Bottled water is insanely expensive compared to tap water. But most bottled water sales don't compete with tap water. They compete with bottled soda and tea at vending machines, gas stations and casual restaurants.
And bottled water is reasonably priced compared to bottled soda, especially when you consider how much of the cost of production is bottling, distribution and marketing — which are about the same for bottled water as bottled soda.
So, is bottled water expensive?
Compared to one thing, yes. Compared to another, not at all. That's why it's a rip-off and a billion-dollar business all at once.
Almost everything in finance is similar. Nothing is clean-cut; everything's a matter of perspective. In his book "How Not to Be Wrong: The Power of Mathematical Thinking," Jordan Ellenberg writes, "which way you should go depends on where you already are." It's wonderful advice for anyone trying to make sense of the financial world, where the honest answer to nearly every question is, "It depends."
Yes or no
Stock prices are high, so future returns might be low, something like 3 to 4 percent a year after inflation. Is that bad? Compared to the last 80 years of history, yes. Compared to the dismal returns of bonds or cash, it's a godsend. It's one thing to complain about low returns, quite another to propose a better alternative. Charlie Munger put it, "Intelligent people make decisions based on opportunity costs. It's your alternatives that matter."
College tuition is shockingly expensive, but not nearly as expensive as trying to work through life without a degree.
The S&P 500 is enjoying one of the best seven-year periods in history. It's also suffering through one of the worst 17-year periods in history.
Average household income adjusted for inflation is lower today than it was 17 years ago, which is awful. It's also more than double what it was when my grandparents were my age, which is astounding.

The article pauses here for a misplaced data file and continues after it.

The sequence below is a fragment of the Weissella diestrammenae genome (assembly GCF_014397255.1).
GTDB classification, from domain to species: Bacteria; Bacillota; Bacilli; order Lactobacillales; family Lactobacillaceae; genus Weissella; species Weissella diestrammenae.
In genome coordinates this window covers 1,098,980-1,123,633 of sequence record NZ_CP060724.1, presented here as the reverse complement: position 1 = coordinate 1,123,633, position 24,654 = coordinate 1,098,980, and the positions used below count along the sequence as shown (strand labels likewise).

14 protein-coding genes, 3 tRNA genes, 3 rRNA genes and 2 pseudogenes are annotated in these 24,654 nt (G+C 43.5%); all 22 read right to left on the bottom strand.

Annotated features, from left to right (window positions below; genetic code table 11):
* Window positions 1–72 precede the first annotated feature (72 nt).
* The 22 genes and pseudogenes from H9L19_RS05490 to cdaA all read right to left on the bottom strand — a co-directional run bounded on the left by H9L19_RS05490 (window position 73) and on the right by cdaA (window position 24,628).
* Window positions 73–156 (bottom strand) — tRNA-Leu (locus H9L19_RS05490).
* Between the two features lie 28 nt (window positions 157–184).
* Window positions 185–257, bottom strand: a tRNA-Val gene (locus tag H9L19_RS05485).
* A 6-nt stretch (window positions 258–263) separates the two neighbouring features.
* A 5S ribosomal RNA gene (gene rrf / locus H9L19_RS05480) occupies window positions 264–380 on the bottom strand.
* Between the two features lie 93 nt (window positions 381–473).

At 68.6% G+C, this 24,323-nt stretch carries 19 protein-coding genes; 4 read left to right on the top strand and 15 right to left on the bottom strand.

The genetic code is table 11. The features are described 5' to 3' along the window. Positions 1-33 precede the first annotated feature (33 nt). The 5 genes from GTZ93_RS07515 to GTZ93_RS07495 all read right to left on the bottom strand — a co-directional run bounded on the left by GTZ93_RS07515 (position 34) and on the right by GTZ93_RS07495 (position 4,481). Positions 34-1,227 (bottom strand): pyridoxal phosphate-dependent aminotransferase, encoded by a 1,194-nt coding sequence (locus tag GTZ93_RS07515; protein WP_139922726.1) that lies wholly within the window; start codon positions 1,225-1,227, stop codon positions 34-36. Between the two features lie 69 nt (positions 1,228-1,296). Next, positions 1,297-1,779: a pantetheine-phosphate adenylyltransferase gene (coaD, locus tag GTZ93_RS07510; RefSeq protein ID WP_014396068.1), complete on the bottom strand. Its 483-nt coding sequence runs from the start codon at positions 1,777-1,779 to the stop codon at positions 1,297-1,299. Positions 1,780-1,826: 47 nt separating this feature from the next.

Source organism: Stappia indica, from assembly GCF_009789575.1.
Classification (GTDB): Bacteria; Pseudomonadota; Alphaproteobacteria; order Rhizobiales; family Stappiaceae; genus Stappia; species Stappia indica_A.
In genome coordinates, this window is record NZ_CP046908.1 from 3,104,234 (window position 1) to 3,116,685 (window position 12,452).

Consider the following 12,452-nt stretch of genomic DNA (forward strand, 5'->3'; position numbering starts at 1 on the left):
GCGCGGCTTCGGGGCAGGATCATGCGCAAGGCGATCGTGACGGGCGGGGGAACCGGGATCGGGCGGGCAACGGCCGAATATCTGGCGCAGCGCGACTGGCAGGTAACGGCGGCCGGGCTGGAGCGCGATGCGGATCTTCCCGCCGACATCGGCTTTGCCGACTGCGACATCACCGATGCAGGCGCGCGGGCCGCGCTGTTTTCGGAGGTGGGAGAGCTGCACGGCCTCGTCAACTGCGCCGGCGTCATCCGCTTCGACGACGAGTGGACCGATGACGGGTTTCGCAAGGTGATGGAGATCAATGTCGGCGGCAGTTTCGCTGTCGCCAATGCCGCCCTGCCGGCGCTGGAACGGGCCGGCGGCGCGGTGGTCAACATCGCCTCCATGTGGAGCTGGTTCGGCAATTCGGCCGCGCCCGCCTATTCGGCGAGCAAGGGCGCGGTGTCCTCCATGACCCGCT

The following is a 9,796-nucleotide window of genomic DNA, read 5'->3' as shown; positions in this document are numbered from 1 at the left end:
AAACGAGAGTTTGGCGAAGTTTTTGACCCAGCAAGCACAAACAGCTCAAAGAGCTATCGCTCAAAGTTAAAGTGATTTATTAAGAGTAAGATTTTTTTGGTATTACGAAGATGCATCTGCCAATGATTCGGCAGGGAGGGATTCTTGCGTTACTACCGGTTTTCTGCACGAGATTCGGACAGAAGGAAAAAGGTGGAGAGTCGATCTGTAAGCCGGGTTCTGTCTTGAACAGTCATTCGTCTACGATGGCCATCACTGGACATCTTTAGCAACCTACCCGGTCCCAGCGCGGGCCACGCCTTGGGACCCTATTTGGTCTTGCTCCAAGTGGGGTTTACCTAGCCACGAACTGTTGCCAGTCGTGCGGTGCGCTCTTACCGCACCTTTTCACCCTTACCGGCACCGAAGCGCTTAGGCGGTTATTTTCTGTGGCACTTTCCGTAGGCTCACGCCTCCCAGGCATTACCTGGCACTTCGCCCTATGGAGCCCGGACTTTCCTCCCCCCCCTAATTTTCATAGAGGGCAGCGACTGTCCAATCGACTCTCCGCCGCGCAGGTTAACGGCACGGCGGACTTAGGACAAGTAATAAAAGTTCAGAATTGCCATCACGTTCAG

One-in-two working Americans earns less than $35,000 a year, which is shocking. But earning more than $34,000 a year puts you in the top 1 percent of wage earners in the world, even adjusted for differences in living costs.
Are interest rates low today? In nominal terms, yes — the lowest ever. But in real terms (interest rates minus inflation) they are higher than they were for most of the 1973 to 1982 period.
It's all perspective.
Perspective teaches two important things about financial markets:
• What you see is what you get-ish
Finance requires second-level thinking, which looks past the facade of gut-reaction analysis. Billionaire investor Howard Marks once explained:
"First level thinking says, 'It's a good company; let's buy the stock.'
"Second level thinking says, 'It's a good company, but everyone thinks it's a great company, and it's not. So the stock's overrated and overpriced; let's sell.'"
Always asking, "Compared to what? Compared to who? Compared to when?" is a good way to make better decisions in a world where the path of least resistance often pushes you toward a poor one. At second glance, a lot of things are far worse or far better than you originally thought.
Here are two examples. Economic growth looks low in recent years, but it's actually not that bad in context of slowing population growth. Management fees on mutual funds and index funds have fallen in the last decade. But if return assumptions have also declined, fees might eat up the same (or higher) portion of returns.
• Everyone's watching a different movie
Personal financial success is all relative measured against the amount of effort you put into it and the expectations you set for yourself. Both are different for everyone. What seems trivial to you might be the most important thing in the world to me, especially if we're at different stages in life -- low interest rates are great for young borrowers, but disastrous for retirees needing fixed income. We're all coming from a different place with different perspectives, which explains why so many equally smart people in finance and economics disagree with each other. When you find something crazy in finance and ask yourself, "Why is this happening," the answer is usually "because someone with a different perspective thinks it should."
Perspective also lets you realize that everyone -- including you — can adapt to the initial pleasure of having more money. Chris Rock said, "If Bill Gates woke up with Oprah's money he'd jump out the window." You can laugh at this, but everyone has a similar example in their own life. What makes people happy isn't necessarily how much they have, but whether they have control over it and are moving in the right direction.